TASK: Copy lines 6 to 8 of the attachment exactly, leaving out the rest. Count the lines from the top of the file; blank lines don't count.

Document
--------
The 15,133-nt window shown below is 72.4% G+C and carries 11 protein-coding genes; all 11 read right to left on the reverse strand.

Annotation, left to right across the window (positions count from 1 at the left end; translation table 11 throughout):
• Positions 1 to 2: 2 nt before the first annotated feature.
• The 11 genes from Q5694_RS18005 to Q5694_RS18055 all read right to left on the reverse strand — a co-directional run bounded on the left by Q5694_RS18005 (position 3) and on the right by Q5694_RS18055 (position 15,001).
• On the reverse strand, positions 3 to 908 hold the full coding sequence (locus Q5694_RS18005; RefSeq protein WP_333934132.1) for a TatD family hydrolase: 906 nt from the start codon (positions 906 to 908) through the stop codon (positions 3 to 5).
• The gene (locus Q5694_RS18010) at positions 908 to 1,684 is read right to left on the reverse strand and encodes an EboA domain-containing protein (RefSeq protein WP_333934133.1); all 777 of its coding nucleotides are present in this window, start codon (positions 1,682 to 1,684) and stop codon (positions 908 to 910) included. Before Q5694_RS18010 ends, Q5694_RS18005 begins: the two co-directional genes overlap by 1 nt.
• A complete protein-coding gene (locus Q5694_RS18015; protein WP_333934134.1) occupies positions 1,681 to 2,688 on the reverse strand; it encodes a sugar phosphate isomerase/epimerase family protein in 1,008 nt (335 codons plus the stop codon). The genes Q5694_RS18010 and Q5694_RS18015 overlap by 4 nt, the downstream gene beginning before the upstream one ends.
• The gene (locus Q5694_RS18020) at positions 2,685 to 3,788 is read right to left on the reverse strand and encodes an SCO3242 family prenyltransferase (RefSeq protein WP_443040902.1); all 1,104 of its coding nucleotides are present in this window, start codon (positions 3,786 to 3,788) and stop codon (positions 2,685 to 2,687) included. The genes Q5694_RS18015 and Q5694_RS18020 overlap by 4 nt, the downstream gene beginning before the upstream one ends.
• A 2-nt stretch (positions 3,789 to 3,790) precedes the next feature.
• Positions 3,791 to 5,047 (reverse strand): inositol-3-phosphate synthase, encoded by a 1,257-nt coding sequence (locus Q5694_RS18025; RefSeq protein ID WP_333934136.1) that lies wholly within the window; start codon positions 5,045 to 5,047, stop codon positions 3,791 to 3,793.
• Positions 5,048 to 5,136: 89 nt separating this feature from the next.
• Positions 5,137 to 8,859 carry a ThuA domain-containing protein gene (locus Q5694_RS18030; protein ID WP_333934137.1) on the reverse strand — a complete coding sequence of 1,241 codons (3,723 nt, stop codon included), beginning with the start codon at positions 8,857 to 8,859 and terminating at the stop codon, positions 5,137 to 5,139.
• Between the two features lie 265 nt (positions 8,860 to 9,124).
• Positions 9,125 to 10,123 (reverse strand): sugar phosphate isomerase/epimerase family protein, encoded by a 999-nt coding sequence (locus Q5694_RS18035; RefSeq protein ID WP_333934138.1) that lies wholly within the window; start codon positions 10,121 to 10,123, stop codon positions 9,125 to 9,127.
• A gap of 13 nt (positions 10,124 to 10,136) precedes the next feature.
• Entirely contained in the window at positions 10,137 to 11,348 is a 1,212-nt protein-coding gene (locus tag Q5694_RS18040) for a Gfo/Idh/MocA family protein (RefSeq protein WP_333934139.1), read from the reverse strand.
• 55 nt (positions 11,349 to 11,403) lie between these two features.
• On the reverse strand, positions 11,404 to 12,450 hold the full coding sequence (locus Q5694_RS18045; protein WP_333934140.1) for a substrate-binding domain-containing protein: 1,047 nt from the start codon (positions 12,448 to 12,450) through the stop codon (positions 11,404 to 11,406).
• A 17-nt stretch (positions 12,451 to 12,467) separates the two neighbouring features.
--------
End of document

• The gene (locus Q5694_RS18010) at positions 908 to 1,684 is read right to left on the reverse strand and encodes an EboA domain-containing protein (RefSeq protein WP_333934133.1); all 777 of its coding nucleotides are present in this window, start codon (positions 1,682 to 1,684) and stop codon (positions 908 to 910) included. Before Q5694_RS18010 ends, Q5694_RS18005 begins: the two co-directional genes overlap by 1 nt.
• A complete protein-coding gene (locus Q5694_RS18015; protein WP_333934134.1) occupies positions 1,681 to 2,688 on the reverse strand; it encodes a sugar phosphate isomerase/epimerase family protein in 1,008 nt (335 codons plus the stop codon). The genes Q5694_RS18010 and Q5694_RS18015 overlap by 4 nt, the downstream gene beginning before the upstream one ends.
• The gene (locus Q5694_RS18020) at positions 2,685 to 3,788 is read right to left on the reverse strand and encodes an SCO3242 family prenyltransferase (RefSeq protein WP_443040902.1); all 1,104 of its coding nucleotides are present in this window, start codon (positions 3,786 to 3,788) and stop codon (positions 2,685 to 2,687) included. The genes Q5694_RS18015 and Q5694_RS18020 overlap by 4 nt, the downstream gene beginning before the upstream one ends.